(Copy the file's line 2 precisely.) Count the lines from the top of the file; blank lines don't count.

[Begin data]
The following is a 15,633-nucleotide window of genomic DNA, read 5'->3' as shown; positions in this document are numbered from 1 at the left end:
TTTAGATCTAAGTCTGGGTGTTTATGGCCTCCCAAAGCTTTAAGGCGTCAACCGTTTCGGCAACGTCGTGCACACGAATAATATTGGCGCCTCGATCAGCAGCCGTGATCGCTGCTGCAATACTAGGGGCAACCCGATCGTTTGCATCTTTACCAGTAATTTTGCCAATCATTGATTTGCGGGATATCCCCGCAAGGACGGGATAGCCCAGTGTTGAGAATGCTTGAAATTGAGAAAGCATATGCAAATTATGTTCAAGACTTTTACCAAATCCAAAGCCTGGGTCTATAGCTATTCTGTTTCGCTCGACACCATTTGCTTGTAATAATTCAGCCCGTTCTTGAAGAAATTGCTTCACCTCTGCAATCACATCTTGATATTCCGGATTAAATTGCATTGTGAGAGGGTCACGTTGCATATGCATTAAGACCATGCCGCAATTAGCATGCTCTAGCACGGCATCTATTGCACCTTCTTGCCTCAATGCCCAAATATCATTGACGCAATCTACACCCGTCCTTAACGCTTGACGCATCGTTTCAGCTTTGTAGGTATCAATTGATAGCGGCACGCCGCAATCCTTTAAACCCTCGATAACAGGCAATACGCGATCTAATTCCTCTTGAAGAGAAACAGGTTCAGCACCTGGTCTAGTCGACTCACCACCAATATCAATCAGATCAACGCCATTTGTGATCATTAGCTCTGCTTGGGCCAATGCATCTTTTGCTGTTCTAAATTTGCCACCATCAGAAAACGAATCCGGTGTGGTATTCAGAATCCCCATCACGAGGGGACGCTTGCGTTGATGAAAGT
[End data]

TTTAGATCTAAGTCTGGGTGTTTATGGCCTCCCAAAGCTTTAAGGCGTCAACCGTTTCGGCAACGTCGTGCACACGAATAATATTGGCGCCTCGATCAGCAGCCGTGATCGCTGCTGCAATACTAGGGGCAACCCGATCGTTTGCATCTTTACCAGTAATTTTGCCAATCATTGATTTGCGGGATATCCCCGCAAGGACGGGATAGCCCAGTGTTGAGAATGCTTGAAATTGAGAAAGCATATGCAAATTATGTTCAAGACTTTTACCAAATCCAAAGCCTGGGTCTATAGCTATTCTGTTTCGCTCGACACCATTTGCTTGTAATAATTCAGCCCGTTCTTGAAGAAATTGCTTCACCTCTGCAATCACATCTTGATATTCCGGATTAAATTGCATTGTGAGAGGGTCACGTTGCATATGCATTAAGACCATGCCGCAATTAGCATGCTCTAGCACGGCATCTATTGCACCTTCTTGCCTCAATGCCCAAATATCATTGACGCAATCTACACCCGTCCTTAACGCTTGACGCATCGTTTCAGCTTTGTAGGTATCAATTGATAGCGGCACGCCGCAATCCTTTAAACCCTCGATAACAGGCAATACGCGATCTAATTCCTCTTGAAGAGAAACAGGTTCAGCACCTGGTCTAGTCGACTCACCACCAATATCAATCAGATCAACGCCATTTGTGATCATTAGCTCTGCTTGGGCCAATGCATCTTTTGCTGTTCTAAATTTGCCACCATCAGAAAACGAATCCGGTGTGGTATTCAGAATCCCCATCACGAGGGGACGCTTGCGTTGATGAAAGT